Carnivore hotspots in Peninsular Malaysia and their landscape attributes

Ratnayeke, Shyamala * and Van Manen, Frank T and Clements, Gopalasamy Reuben * and Noor Azleen Mohd Kulaimi, and Sharp, Stuart P (2018) Carnivore hotspots in Peninsular Malaysia and their landscape attributes. PLOS ONE, 13 (4). e0194217. ISSN 1932-6203

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Official URL: http://doi.org/10.1371/journal.pone.0194217

Abstract

Mammalian carnivores play a vital role in ecosystem functioning. However, they are prone to extinction because of low population densities and growth rates, and high levels of persecution or exploitation. In tropical biodiversity hotspots such as Peninsular Malaysia, rapid conversion of natural habitats threatens the persistence of this vulnerable group of animals. Here, we carried out the first comprehensive literature review on 31 carnivore species reported to occur in Peninsular Malaysia and updated their probable distribution. We georeferenced 375 observations of 28 species of carnivore from 89 unique geographic locations using records spanning 1948 to 2014. Using the Getis-Ord Gi*statistic and weighted survey records by IUCN Red List status, we identified hotspots of species that were of conservation concern and built regression models to identify environmental and anthropogenic landscape factors associated with Getis-Ord Gi* z scores. Our analyses identified two carnivore hotspots that were spatially concordant with two of the peninsula’s largest and most contiguous forest complexes, associated with Taman Negara National Park and Royal Belum State Park. A cold spot overlapped with the southwestern region of the Peninsula, reflecting the disappearance of carnivores with higher conservation rankings from increasingly fragmented natural habitats. Getis-Ord Gi* z scores were negatively associated with elevation, and positively associated with the proportion of natural land cover and distance from the capital city. Malaysia contains some of the world’s most diverse carnivore assemblages, but recent rates of forest loss are some of the highest in the world. Reducing poaching and maintaining large, contiguous tracts of lowland forests will be crucial, not only for the persistence of threatened carnivores, but for many mammalian species in general.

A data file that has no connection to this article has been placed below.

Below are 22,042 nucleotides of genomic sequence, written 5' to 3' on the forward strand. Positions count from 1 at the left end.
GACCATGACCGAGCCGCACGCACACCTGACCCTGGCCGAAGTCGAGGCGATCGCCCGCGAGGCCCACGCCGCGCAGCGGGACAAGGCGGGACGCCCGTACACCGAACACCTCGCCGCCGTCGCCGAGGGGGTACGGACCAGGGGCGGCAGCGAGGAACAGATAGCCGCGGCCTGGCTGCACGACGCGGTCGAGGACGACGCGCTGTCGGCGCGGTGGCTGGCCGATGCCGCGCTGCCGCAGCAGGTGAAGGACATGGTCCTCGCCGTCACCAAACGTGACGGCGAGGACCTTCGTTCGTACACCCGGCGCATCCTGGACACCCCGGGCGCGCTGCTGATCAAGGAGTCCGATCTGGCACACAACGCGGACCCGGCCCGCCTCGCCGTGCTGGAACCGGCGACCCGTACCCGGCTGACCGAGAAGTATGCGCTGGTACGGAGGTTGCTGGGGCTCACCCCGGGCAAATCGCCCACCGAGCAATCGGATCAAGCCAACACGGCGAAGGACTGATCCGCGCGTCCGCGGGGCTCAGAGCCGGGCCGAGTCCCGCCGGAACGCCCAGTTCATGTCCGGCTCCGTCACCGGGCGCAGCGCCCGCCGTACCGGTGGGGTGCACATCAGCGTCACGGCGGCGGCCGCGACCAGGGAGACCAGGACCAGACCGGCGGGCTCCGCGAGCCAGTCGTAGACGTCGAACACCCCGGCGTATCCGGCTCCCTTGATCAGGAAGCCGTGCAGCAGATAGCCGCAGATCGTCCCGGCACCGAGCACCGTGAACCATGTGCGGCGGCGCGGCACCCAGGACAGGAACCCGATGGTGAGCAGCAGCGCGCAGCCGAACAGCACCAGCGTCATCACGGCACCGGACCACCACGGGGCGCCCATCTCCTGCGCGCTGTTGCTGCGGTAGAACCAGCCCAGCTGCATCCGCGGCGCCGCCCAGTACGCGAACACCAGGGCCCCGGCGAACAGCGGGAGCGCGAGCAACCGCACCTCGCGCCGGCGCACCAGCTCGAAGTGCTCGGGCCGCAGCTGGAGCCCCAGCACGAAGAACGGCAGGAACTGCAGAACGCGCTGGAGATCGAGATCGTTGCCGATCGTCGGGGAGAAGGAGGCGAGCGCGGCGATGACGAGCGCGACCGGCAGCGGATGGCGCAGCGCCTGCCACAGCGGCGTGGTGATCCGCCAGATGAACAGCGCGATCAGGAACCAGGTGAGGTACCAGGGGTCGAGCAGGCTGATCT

Item Type: Article
Subjects: Q Science > QH Natural history > QH301 Biology
Q Science > QL Zoology
Divisions: Others > Non Sunway Academics
Sunway University > School of Science and Technology > Dept. Biological Sciences
Depositing User: Dr Janaki Sinnasamy
Related URLs:
Date Deposited: 30 Aug 2018 03:54
Last Modified: 23 Jul 2019 02:31
URI: http://eprints.sunway.edu.my/id/eprint/890

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